- Anhedonia (the inability to experience pleasure)
- Problems concentrating
- Poor decision-making
- Unstable mood
- Panic attacks
- Intensified emotions
When PAWS goes untreated, all of these symptoms can get much worse, and other serious symptoms can develop, such as suicidal ideations and behavior. However, when appropriately treated, those who are experiencing PAWS can work through the symptoms in a manner that promotes wellbeing.
Opioid Withdrawal Timeline
Opioid users know that they need to constantly be in possession of their desired opioid or opioids to prevent withdrawal symptoms to occur. Even a mere six hours after one’s last use, he or she can start feeling the pangs of withdrawal. Those who abuse long-acting opioids can start feeling these effects closer to 30 hours after use. However, by 72 hours beyond one’s past use, all individuals (regardless of if they abused short or long-acting opioids) will start experiencing painful symptoms that include the following:
- Stomach cramps
- Cravings for opioids
Around 72 hours is when these and other symptoms reach their peak. After that, the symptoms start to dissipate. And while it depends on each individual’s relationship with opioids, it typically takes a full 5-7 days to detox from these dangerous substances.
What To Expect At A Paducah Kentucky Opioid Detox Center
It is always recommended that someone who is addicted to opioids like hydrocodone, fentanyl, or Dilaudid do so within the care of professionals. A Paducah Kentucky opioid detox center cannot only connect individuals to medical and mental health experts but also help make this challenging and overwhelming process much easier.
It is best to begin the process of withdrawal in an opioid detox center in Paducah Kentucky. That way, professionals can monitor an individual’s physical and mental well being right from the start, and help him or her navigate through the rest of the detox process.
These professionals, such as registered nurses, physician’s assistants, doctors, addiction specialists, therapists, and counselors can help provide you with several services while you are at a Paducah Kentucky opioid detox center. For starters, they can administer several medications that can help better manage your withdrawal symptoms, such as:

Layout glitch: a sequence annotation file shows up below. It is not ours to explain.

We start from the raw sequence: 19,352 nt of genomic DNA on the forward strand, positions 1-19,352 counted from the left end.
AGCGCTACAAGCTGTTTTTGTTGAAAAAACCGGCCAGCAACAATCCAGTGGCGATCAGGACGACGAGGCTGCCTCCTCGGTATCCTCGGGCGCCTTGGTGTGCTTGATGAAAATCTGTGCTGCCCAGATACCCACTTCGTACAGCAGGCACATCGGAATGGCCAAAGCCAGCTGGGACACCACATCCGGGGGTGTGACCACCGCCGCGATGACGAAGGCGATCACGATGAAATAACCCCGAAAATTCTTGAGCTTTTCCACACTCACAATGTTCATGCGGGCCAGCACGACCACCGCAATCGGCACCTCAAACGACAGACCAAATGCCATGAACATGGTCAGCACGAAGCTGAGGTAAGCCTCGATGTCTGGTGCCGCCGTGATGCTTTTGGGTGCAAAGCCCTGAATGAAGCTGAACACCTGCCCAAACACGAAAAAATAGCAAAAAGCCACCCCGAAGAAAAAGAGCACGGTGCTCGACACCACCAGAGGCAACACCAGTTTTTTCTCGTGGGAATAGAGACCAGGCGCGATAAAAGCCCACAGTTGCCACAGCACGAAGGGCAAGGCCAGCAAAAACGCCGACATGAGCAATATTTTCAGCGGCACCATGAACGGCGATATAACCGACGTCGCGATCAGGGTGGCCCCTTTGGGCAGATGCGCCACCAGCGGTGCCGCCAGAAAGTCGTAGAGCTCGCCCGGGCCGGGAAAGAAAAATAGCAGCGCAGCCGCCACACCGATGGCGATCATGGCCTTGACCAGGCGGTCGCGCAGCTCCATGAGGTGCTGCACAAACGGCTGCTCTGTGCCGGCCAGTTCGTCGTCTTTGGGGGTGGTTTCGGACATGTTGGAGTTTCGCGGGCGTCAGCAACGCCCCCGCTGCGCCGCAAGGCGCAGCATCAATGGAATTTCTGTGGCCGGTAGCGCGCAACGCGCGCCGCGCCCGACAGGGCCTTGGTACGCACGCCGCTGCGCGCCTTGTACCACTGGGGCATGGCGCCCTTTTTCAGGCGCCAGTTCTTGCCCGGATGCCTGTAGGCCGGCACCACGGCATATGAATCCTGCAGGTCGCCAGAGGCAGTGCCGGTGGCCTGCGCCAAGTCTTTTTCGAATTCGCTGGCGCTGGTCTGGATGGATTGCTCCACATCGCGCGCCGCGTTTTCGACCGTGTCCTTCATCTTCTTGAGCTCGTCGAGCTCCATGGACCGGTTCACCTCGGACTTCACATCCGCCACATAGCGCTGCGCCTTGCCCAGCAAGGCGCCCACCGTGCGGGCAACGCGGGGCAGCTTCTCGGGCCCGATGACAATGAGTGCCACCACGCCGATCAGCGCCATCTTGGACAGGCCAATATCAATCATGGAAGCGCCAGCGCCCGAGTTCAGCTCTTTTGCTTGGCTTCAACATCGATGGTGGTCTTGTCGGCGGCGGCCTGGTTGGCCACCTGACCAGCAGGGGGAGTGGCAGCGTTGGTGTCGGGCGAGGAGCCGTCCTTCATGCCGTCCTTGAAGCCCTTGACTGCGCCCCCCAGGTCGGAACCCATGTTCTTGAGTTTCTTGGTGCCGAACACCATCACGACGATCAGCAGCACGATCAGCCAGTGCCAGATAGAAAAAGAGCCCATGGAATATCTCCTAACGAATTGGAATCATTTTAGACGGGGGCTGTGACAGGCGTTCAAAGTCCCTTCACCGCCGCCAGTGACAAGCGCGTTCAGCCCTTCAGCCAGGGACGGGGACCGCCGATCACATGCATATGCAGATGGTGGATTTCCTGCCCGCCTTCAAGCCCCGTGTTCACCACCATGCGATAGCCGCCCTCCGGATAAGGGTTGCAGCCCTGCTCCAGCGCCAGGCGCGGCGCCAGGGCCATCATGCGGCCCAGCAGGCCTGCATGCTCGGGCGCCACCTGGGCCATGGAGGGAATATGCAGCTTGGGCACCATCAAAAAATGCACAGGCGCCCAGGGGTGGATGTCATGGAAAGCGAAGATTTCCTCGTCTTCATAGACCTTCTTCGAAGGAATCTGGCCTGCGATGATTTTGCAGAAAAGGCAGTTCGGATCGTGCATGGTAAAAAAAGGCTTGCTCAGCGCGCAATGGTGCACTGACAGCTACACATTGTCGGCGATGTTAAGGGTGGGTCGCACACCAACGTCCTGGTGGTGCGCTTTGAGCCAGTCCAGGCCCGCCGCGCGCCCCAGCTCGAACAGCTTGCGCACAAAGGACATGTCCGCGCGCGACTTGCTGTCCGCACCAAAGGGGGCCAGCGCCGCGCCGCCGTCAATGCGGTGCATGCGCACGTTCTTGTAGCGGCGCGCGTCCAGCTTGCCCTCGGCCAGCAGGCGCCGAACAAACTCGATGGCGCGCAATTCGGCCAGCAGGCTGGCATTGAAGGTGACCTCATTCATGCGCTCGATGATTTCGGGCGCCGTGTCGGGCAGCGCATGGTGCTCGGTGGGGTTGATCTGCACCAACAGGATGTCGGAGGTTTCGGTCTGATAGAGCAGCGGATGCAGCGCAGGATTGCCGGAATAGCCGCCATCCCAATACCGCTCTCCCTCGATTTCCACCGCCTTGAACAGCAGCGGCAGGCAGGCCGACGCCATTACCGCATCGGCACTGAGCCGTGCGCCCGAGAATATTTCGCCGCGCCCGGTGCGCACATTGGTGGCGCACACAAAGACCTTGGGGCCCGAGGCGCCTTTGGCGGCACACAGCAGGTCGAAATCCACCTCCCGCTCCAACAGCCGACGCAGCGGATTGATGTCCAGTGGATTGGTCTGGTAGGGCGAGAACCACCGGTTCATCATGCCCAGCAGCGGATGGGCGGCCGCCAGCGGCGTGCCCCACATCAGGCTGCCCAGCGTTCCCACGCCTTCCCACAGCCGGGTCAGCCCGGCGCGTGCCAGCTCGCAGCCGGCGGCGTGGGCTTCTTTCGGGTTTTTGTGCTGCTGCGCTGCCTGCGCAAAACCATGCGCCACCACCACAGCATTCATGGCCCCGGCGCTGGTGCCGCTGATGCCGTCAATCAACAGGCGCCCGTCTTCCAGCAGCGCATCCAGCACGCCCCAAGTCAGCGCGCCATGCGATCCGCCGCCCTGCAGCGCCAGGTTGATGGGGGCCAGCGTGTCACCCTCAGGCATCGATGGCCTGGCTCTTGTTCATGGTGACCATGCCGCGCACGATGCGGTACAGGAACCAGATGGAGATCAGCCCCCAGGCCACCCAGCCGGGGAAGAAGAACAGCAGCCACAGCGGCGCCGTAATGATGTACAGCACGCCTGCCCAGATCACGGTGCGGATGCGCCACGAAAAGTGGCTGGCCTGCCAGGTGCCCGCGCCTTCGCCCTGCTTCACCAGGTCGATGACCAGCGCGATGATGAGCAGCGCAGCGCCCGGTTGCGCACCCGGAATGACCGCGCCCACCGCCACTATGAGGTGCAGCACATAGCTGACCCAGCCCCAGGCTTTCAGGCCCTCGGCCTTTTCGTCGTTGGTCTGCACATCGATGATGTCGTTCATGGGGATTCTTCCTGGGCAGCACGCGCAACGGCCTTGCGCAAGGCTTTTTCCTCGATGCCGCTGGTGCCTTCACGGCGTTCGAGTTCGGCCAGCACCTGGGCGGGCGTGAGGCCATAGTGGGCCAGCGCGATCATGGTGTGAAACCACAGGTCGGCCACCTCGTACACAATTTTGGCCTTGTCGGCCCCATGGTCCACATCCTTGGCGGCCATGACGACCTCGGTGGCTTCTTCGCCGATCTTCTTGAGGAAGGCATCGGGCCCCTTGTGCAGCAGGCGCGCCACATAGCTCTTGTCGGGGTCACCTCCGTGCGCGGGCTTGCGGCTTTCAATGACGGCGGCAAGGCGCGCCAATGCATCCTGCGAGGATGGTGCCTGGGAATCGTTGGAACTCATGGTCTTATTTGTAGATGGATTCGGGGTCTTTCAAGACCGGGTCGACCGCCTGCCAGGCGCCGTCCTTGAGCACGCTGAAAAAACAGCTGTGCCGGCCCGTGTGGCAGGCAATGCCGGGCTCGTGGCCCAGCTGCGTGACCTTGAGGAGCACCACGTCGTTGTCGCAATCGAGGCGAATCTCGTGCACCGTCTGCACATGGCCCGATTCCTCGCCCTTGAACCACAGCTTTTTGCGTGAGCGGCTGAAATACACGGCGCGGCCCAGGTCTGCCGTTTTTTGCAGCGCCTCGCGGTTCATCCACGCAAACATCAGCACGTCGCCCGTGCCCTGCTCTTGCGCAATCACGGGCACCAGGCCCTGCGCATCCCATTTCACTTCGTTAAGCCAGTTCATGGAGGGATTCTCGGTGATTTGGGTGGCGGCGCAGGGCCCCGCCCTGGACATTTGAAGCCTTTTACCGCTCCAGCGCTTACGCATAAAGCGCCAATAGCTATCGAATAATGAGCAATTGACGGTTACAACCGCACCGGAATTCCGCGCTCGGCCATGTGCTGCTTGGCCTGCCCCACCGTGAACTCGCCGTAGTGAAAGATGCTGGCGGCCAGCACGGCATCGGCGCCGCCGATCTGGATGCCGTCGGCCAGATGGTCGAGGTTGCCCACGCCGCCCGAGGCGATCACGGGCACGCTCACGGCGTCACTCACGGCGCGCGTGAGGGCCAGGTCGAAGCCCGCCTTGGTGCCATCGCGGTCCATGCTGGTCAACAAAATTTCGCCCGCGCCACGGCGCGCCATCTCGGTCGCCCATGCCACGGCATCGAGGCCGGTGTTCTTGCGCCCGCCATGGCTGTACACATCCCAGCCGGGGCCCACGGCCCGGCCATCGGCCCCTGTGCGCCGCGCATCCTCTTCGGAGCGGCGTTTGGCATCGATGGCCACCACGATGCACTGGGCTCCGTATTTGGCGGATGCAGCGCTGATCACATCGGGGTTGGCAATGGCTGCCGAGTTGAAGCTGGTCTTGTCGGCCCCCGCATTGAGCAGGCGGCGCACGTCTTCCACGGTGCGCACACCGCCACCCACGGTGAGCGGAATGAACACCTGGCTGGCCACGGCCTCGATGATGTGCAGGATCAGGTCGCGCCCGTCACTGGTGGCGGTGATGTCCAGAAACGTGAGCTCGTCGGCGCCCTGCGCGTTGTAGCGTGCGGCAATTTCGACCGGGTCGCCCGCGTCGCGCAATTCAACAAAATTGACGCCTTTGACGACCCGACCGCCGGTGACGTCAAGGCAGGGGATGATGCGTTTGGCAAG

- Nutritional support
- Anti-nausea medications
- Antidiarrheal medications
- Natural sleep aids
- Anti-inflammatory drugs
Medication-assisted treatment (MAT) is highly regarded in the treatment of opioid use disorder, as the specific medications used to execute this treatment have proven to be both safe and effective when taken as prescribed.
Of these medications, methadone is one of the most commonly used to treat opioid use disorder. Methadone is an opioid-based medication that is far less potent than regular opioids and does not produce the same effects that opioids do. This means that someone who is taking methadone will not get high, but will also not experience such strong withdrawal symptoms.
Buprenorphine is also a widely used medication in medication-assisted treatment, as it also works to lessen drug cravings and minimize the severity of withdrawal symptoms. Buprenorphine, which is included in the popular prescription medications Subutex and Suboxone, can be used to help wean individuals off of opioids safely. And, those who consume Suboxone can take their medication home with them, as Suboxone is a combination of both buprenorphine and naloxone, which is a medication capable of reversing the effects of opioid overdose (and also the main ingredient in Narcan).
When detoxing in an opioid detox center in Paducah Kentucky, not only will individuals withdrawing from opioids be provided with medications to help their symptoms and their overall progress, but they will also be connected to professionals who can offer them extensive help. For example, a Paducah Kentucky opioid detox center might also have an inpatient treatment program that individuals can flawlessly transition into after completing detox. Or, those detox centers that do not have this option can help connect clients to facilities that can offer them continued addiction treatment resources.
Get The Help You Deserve At A Opioid Detox Center In Paducah Kentucky
Opioids are taking the lives of hundreds of people each day. If you are addicted to one or more opioids, it is time to make a decision that will save your life. By reaching out to an opioid detox center in Paducah Kentucky, you are taking the first of many steps in the right direction. Not only are you admitting that you need help, but you are also willing to ask for it and put in the work to accomplish your goals.
Do not let one more day stand between you and your recovery. Contact our Paducah Kentucky opioid detox center right now. We can help.